• September 21, 2014

Higher-Ed Groups Unveil Alternative to Federal Student-Success Measures

Six major higher-education associations have teamed up to develop a new method of measuring student success that provides a more comprehensive look at how students progress through college and how many of them eventually graduate.

Beginning on Monday, colleges seeking a voluntary alternative to the federal government's method of calculating completion can sign on to the Student Achievement Measure. Using information from the National Student Clearinghouse, they will be able to post data that includes graduation rates for transfer students and, for two-year colleges, those attending part time. Students who are still enrolled at the end of the tracking period will also be included.

The effort comes at a time when a growing number of states are passing laws tying a portion of colleges' appropriations to performance measures, including graduation and completion rates.

The states are relying heavily on the federal government's tracking system, the Integrated Postsecondary Education Data System, or Ipeds, which includes only first-time, full-time students who start and finish at the same college. Those metrics, which paint a grim picture of college completion, have come under fire for leaving many students out.

More than 20 percent of students who complete a degree do so at a college other than the one where they started, according to a study by the clearinghouse's research center.

The new tracking system will account for more of those students through a shared Web site and common measures that any accredited, nonprofit college or university offering bachelor's or associate degrees can use.

Colleges will be able to start posting student-achievement measures in the fall, after data from the 2012-13 academic year are available.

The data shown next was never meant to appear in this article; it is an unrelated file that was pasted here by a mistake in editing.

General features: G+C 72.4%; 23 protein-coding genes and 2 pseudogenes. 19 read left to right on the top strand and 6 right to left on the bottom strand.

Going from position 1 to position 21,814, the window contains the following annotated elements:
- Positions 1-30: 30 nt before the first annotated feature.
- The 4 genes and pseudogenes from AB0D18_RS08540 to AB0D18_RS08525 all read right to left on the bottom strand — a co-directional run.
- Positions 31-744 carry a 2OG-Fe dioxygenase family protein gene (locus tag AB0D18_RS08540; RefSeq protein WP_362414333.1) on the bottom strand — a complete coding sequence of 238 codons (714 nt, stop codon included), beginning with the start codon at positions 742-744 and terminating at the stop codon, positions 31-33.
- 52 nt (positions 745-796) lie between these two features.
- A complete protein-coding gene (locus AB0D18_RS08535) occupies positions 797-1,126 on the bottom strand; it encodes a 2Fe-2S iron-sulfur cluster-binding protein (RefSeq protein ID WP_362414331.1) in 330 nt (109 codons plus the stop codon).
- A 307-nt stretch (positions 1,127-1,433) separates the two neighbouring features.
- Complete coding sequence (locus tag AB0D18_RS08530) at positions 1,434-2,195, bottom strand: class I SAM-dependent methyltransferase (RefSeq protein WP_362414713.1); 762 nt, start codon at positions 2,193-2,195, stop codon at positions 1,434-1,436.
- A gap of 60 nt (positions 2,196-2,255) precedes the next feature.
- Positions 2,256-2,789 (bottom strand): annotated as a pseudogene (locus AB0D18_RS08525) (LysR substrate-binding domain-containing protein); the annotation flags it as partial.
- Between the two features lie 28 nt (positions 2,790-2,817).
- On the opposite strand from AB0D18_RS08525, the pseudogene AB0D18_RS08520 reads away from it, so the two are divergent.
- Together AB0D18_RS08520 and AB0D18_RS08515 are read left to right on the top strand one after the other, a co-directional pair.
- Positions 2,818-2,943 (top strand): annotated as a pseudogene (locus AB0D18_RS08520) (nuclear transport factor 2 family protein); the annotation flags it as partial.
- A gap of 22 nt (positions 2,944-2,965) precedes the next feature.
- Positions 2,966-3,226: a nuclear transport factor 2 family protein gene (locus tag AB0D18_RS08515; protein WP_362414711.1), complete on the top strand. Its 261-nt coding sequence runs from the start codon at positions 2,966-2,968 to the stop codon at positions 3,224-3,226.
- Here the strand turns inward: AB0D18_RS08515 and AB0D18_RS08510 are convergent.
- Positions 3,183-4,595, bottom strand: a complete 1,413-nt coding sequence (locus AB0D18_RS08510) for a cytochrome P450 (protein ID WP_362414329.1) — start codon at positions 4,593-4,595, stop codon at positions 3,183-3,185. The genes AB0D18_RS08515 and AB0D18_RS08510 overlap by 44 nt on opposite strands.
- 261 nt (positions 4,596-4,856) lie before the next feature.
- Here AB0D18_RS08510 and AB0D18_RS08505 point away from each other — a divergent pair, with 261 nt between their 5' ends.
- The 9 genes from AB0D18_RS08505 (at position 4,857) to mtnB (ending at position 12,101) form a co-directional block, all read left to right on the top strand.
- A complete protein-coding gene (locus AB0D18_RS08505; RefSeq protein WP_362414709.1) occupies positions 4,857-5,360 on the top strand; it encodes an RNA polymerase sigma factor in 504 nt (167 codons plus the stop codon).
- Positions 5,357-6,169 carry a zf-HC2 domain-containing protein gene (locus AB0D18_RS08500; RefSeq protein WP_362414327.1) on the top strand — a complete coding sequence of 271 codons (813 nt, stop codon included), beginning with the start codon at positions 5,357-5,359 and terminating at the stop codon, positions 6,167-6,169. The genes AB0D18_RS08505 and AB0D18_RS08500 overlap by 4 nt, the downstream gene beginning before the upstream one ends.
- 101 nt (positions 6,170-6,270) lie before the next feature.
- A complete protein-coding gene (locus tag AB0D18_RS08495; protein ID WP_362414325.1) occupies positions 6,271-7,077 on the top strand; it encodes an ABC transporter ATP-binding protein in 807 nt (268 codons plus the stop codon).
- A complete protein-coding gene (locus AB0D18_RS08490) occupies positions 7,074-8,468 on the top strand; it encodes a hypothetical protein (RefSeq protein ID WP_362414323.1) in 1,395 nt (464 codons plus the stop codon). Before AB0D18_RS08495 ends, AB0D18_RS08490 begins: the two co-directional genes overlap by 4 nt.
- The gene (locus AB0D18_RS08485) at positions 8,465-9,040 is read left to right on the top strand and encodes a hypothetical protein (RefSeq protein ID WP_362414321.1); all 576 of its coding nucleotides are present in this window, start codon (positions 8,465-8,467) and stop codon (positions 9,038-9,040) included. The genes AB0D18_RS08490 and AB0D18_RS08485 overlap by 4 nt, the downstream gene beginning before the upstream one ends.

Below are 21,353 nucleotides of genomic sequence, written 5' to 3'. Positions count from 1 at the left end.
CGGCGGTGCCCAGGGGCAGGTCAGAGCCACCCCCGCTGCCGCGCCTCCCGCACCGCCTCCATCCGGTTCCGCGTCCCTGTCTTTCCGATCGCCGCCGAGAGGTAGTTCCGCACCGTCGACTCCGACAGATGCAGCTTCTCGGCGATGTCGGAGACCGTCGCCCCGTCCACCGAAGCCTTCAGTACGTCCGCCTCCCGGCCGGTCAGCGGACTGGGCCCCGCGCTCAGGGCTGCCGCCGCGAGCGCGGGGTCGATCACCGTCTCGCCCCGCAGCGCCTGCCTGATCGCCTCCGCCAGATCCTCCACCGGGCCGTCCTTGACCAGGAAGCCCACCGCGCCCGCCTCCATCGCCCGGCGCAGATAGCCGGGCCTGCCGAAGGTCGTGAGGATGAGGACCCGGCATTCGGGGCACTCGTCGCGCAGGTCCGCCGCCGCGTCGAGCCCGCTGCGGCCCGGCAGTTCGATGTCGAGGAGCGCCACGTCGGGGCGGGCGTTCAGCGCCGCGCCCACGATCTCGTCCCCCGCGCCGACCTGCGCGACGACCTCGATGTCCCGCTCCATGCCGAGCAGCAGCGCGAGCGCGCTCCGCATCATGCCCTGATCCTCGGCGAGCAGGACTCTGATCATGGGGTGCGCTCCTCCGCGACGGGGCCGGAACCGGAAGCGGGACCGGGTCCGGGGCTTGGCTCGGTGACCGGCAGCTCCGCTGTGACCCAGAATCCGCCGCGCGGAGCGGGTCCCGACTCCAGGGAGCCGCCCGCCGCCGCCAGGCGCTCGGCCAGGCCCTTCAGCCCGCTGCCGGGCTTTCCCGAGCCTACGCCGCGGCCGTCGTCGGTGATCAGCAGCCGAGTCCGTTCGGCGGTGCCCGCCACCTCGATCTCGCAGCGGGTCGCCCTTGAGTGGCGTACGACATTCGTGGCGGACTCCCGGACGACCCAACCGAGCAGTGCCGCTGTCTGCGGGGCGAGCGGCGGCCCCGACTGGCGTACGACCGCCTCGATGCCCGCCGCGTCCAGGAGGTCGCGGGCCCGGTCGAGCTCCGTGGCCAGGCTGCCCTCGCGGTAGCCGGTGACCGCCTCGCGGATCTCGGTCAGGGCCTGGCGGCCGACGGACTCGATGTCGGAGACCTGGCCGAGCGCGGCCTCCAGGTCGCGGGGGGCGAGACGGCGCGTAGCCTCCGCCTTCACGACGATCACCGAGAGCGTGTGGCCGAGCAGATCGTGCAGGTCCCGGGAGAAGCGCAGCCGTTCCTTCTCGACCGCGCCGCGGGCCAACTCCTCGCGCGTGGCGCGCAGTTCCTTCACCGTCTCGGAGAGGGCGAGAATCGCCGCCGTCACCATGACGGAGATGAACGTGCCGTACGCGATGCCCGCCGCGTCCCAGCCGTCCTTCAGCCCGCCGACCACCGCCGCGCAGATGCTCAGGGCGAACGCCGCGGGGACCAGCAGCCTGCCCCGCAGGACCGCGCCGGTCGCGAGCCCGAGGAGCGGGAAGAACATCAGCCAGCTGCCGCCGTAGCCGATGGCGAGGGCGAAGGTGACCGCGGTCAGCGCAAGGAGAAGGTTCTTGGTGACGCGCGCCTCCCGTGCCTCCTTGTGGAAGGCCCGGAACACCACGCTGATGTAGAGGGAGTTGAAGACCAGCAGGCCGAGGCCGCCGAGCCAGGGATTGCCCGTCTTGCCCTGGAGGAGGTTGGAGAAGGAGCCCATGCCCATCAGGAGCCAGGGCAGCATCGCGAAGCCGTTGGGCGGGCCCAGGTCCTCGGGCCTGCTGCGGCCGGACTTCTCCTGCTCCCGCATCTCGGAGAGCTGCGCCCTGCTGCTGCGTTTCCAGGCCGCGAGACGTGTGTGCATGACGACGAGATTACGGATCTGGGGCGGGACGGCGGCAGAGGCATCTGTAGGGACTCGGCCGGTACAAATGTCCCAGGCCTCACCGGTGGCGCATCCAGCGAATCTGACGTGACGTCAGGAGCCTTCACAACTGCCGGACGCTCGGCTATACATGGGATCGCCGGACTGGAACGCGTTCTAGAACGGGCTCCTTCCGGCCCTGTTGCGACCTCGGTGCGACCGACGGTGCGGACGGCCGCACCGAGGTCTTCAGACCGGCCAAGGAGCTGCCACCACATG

The project was developed by the American Association of Community Colleges, the American Association of State Colleges and Universities, the American Council on Education, the Association of American Universities, the Association of Public and Land-Grant Universities, and the National Association of Independent Colleges and Universities.

"Many of the students who attend Aascu colleges and universities are unable because of their life circumstances to complete college in four years," Muriel A. Howard, president of the American Association of State Colleges and Universities, said in a written statement.

Correcting a Skewed Picture

Initially, colleges will report data for groups of students who entered in the fall of 2007 and will track their progress over six years, ending in this summer.

The site offers separate models for bachelor's-degree programs, which will report outcomes after four, five, and six years, and associate and certificate programs, which will examine outcomes at the end of six years.

Among the universities that are eager to embrace the new model are the University of Southern Indiana, where 30 percent of the students who graduated last year were transfer students. Indiana was one of the first states to allocate higher-education spending largely on performance measures such as graduation and course-completion rates.

"When we talk about progress through college, so many of the policy makers think about four years in and out, but students today are taking a much more complex path than they did a generation ago," the university's president, Linda L.M. Bennett, said in an interview.

Diana S. Natalicio, president of the University of Texas at El Paso, has long argued that traditional completion measures give a skewed picture of student progress at her campus, on the Texas-Mexico border. The university accepts 97 percent of its applicants, three-quarters of whom are Hispanic. Many of its students are the first in their families to attend college.

Using the metrics the federal government relies on, only one in 10 UT-El Paso freshmen graduates within four years, and only 35 percent within six years. Those percentages would be much higher, Ms. Natalicio says, if transfer students and those who take longer to graduate were included.

"This effort recognizes that the student experience today is very different from the one people have lodged in their memories from 50 years ago," she said. "And if legislators are going to base funding on performance, it's important to use metrics that capture the real picture."

One of the project's major sponsors is the Bill & Melinda Gates Foundation. Daniel Greenstein, director of the foundation's Postsecondary Success Strategy, said the project would provide "important information for institutional leaders in understanding whether their students continue on a path to success even after leaving their institution."

The effort builds on models like the Voluntary Framework of Accountability and the Voluntary System of Accountability, which two- and four-year colleges have been working on to track success at their institutions.

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